Andrew O’Halloran obituary: Andy died 9 months after his wife

Lives lost to Covid-19: Before he died, Andy let everyone know that he’d married the love of his life

Andrew (Andy) O’Halloran.

Andrew (Andy) O’Halloran.

 

This article is one of a series about people who have died with coronavirus in Ireland and among the diaspora. Read more at irishtimes.com/covid-19-lives-lost. If you would like a friend or family member included in the series, please email: liveslost@irishtimes.com.

Andrew (Andy) O’Halloran
1935-2020

When Andy O’Halloran worked in Leeds in the 1960s, he was a regular at Elland Road stadium and was friendly with some of the soccer legends of a golden era, including Norman Hunter.

For his family it was a poignant irony that Norman died two days after their dad, both with Covid-19.

Andy worked on building sites as a crane erector, having moved to Leeds with his English wife, Rhona Clark, whom he met in Dublin when she lodged with friends of his.

They married in 1965 and had five children – John, Kathryn, Sarah, Helen and Daniel.

Born on September 14th, 1935 to Charlie O’Halloran and Maisie Deegan, he was the eldest of eight brothers, one of whom – David – died as a young child. The family lived mainly in Cabra and Ballyfermot.

Andy left school in his mid-teens and worked as a car mechanic in Harold’s Cross for a number of years.

His main focus was on his family, his son John says.

“He left school without a qualification and had to work very hard all his life.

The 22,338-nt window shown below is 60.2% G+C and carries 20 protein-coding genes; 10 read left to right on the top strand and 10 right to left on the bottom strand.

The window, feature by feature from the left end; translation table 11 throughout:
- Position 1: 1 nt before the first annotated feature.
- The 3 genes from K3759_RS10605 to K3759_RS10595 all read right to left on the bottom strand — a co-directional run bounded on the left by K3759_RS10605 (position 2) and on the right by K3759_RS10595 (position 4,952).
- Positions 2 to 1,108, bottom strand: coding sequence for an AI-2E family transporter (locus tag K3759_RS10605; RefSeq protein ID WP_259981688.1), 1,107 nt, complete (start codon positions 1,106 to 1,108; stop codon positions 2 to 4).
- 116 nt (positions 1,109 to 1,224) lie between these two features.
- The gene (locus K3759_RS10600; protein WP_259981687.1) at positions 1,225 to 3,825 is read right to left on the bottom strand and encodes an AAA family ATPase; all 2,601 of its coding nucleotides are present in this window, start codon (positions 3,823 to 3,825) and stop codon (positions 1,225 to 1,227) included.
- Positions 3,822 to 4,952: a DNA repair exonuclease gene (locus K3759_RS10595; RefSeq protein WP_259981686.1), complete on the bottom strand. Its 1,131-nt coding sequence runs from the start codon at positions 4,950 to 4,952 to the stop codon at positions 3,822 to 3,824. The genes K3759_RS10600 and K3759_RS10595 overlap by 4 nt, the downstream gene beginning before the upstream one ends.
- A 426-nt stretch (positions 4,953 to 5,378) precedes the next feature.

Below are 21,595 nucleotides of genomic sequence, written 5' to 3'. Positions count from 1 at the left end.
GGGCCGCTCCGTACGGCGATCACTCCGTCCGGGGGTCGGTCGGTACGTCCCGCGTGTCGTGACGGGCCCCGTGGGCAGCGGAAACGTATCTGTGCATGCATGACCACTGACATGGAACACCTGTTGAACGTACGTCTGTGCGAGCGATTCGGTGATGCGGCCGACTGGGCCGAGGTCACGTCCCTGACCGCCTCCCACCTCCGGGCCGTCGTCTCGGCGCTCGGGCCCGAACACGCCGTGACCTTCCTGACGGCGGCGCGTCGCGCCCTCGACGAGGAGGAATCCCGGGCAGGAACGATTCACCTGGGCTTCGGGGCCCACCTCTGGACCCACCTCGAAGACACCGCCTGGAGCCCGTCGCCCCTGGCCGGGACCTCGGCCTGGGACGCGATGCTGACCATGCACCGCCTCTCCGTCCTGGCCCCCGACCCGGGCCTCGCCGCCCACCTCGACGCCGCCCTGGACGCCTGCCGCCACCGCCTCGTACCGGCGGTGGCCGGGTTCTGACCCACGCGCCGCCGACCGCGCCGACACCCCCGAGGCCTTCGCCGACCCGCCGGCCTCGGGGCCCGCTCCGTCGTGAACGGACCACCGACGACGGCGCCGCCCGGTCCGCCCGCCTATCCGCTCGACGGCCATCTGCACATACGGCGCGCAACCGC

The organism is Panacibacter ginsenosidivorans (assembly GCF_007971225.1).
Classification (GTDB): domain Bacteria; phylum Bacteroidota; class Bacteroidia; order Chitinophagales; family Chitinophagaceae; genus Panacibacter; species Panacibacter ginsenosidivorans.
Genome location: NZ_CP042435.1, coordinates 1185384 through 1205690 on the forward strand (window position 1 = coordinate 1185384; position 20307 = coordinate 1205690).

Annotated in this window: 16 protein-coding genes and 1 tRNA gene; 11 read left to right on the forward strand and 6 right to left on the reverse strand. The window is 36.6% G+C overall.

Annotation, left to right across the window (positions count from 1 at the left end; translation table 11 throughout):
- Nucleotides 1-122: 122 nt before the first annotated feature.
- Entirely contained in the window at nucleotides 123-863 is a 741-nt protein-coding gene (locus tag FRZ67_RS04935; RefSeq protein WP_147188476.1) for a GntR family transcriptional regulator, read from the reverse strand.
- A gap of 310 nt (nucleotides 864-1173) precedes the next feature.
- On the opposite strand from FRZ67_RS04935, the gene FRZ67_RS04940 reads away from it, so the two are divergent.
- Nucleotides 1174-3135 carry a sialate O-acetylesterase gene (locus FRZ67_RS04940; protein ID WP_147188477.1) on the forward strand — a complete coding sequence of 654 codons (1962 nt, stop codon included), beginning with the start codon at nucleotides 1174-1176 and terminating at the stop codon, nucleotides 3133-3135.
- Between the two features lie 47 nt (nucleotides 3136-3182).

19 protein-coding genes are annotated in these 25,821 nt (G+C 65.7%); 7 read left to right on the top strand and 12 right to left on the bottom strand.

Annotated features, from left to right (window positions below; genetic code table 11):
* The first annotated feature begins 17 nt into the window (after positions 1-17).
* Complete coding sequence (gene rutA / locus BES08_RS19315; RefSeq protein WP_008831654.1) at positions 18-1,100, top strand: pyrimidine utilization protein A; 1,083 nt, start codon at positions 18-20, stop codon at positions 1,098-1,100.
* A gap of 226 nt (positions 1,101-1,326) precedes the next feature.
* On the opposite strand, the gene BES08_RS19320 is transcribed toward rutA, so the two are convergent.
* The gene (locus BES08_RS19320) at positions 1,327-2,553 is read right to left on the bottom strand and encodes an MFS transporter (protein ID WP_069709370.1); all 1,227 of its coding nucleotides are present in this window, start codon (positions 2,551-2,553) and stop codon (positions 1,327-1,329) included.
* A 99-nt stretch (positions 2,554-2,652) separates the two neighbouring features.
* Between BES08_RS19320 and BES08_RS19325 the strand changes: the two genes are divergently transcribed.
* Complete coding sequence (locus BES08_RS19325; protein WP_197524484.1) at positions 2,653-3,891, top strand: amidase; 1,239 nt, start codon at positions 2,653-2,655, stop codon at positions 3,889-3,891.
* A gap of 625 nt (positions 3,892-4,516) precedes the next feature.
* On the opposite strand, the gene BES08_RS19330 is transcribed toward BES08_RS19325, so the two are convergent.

“At one stage he worked for a meat-processing plant in Ringsend that manufactured dog food and he worked 12-hour shifts seven days a week.

“Both himself and my mum put a huge weight on education. They made sure that the five of us got the best education that they could get for us.”

Andy survived tuberculosis, and he lost a kidney. He had a heart valve operation and had both knees replaced.

He worked for close to 20 years with the maintenance team in Blackrock shopping centre until retirement age, then got another concierge-style job in an office block.

He’d battled and kept a positive outlook but he really missed Mam

Always busy, when he turned 70 he became a sacristan at Our Lady of Mercy Church in Artane until memory loss became an issue. “On more than one occasion he returned home and said ‘Did I lock up the church?’ and he’d walk back up to check and of course it was locked.”

Rhona had early onset dementia and suffered a stroke and when Andy could no longer care for her she moved into Care Choice nursing home at Northern Cross near Coolock in 2016.

Gradually his own Alzheimer’s developed and he moved into Care Choice 18 months ago.

For his son, one of the few positives of the illness was that as a traditional man he became very expressive and had no difficulty “letting everyone know that he’d married the love of his life”.

His three children living in Dublin got to see him in the nursing home on April 15th before his death that evening, nine months after his wife.

“He’d battled and kept a positive outlook but he really missed Mam.”

After a church service live streamed for family abroad, he was buried in Glasnevin. Rhona had wanted to be cremated and her ashes were interred with him.

His brothers – Collie, Eamon, Harry and Brian – survive him.

Covid-19: Lives Lost

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